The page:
Saturday nights are a pretty standard affair. The usual bedtime routine is followed by a small frisson of excitement that it’s Saturday night. Not a school night, not a Sunday night and all the jobs which could have been done on Friday night in order to make Sunday night a nice chilled out affair. No, this is Saturday night and by God, children or not, we’re going to enjoy.
First up is how quickly the children decide to go to sleep. If it’s a short affair then we gain an extra 45-hour of extra time. Not to be sniffed at. If it’s a long ass, drawn out affair then you might as well go to bed now. If you have anything to eat it’s too late and will give you indigestion, if you decide to have a drink you’ll only manage ‘3 fingers’ before you have to hit the hay. Don’t bother, just pass Go, collect £200 and go to bed.
Tonight was an example of a fabulous bedtime. Both kids have been full on physical activities all day. E pooped, S practically asleep before her head hit the pillow. Bliss.
T cooked lovely dinner, just started to watch a film and then it started. The illness rattle of E. He started coughing, screaming, raging. He’s fought a cold off for the last few days. So now he’s in our bed, where his 2 feet are resting on my squidgy belly and all of a sudden it sounds like I’ve taken up with Darth Vader. T will now make me a cup of tea, my g+t abandoned in the living room, along with the film on Netflix.
Saturday night is not exactly about keeping it real anymore. It’s about comforting when they’re ill, soothing when they’re screaming and always, always watching a film in at least 8-10 sittings.
Many words strike fear into the hearts of parents but none hold as much fear, or eye rolling, as Comic Relief, Sports Relief and finally World Book Day.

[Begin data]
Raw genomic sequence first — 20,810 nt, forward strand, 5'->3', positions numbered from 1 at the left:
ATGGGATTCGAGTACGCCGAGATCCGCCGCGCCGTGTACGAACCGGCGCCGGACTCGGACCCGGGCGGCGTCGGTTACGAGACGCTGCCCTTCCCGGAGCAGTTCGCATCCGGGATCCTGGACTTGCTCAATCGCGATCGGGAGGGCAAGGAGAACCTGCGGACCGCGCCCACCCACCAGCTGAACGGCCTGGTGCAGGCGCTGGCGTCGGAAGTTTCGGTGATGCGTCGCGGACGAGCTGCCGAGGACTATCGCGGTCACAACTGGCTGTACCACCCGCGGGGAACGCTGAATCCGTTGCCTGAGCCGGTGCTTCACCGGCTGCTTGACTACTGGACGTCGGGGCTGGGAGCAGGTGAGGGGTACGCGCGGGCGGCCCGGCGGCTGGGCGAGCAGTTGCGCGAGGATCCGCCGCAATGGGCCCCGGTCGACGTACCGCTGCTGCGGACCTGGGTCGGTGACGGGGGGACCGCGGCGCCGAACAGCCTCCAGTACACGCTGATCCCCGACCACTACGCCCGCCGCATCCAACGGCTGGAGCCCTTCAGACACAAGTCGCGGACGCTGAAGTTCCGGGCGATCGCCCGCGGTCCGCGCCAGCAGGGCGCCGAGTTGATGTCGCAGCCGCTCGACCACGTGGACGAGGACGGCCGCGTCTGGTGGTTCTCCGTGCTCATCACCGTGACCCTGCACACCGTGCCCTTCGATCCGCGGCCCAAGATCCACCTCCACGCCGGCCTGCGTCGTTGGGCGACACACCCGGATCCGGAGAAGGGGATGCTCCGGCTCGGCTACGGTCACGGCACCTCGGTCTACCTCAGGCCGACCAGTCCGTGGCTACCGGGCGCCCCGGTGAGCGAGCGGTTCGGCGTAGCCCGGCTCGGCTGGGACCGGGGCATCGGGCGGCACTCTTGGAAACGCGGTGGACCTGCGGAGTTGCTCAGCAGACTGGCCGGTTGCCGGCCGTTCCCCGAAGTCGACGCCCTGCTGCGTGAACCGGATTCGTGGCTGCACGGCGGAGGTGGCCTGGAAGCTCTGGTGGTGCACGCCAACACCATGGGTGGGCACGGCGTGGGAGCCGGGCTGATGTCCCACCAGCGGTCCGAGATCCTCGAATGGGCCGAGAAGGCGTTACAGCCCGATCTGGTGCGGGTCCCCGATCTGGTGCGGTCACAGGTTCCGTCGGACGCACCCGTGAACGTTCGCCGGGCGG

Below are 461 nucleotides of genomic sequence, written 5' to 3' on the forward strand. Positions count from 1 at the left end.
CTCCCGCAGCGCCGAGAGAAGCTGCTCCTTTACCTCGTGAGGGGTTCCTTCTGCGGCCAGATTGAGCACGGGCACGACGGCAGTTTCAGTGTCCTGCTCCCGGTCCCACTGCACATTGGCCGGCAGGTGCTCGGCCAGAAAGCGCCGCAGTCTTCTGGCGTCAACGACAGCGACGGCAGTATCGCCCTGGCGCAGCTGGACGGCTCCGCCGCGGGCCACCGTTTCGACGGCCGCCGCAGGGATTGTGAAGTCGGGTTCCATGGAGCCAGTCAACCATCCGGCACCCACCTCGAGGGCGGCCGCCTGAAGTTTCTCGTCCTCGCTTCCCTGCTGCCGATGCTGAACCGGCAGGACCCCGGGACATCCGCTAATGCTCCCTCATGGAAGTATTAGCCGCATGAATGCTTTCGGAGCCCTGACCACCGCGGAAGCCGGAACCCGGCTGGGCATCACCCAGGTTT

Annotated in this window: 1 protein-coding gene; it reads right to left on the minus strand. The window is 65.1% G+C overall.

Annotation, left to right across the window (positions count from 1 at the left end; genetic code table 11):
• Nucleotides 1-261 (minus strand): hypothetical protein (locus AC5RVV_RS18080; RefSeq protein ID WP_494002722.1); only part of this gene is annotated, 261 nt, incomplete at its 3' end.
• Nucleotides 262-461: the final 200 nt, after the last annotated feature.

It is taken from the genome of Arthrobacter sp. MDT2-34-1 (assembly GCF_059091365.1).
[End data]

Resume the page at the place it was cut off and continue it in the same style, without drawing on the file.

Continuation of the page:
I’m grateful that S loves reading-books, magazines, the Argos catalogue etc. She likes to read on the loo, upside down on the sofa and in bed when she should be asleep. She’s as happy reading about My Little Pony as she trawling through a book about Scotland (no idea where this Celtic obsession has come from but there you are). So, when we had the letter/email (both go missing) from school announcing that they would be taking part in World Book Day we assumed she’d probably go for something like Harry Potter or Gangsta Granny. Both of which she’s never read but watched a few times on Netflix. We’d already got a Harry Potter costume (rip off cape with a dodgy Hogwarts badge on), a plastic wand which was recently extracted from one of E’s orifices and a black eyeliner from the relics of my makeup bag. Job done. Donation ready. Time for more Netflix/iPad/iPlayer, delete where applicable.
So when S cut out a picture of what she wanted to be dressed as we tried many different angles (read:bribes) to try and change her mind. This costume would involve planning, a trip to Hobbycraft (burn your cash on arrival) and chuffing paint and mess everywhere.
She was determined and who were we to try and change her mind? Well I’ll tell you who we are: tired 98% of the time, short tempered from trying to run a business together, raise a family together and exhausted from juggling too many dirty plates at one time. It didn’t matter.
With the freezing weather ensuring that we were going to be homebound for a few days it meant that Google went into over drive. I couldn’t remember how to make papier-mâché masks etc but we got there in the end. I say we, I mean T. The kitchen is splattered with paint, E trawls around the house with masking tape attached to most appendages and I don’t think her wellies will every be fit for purpose again.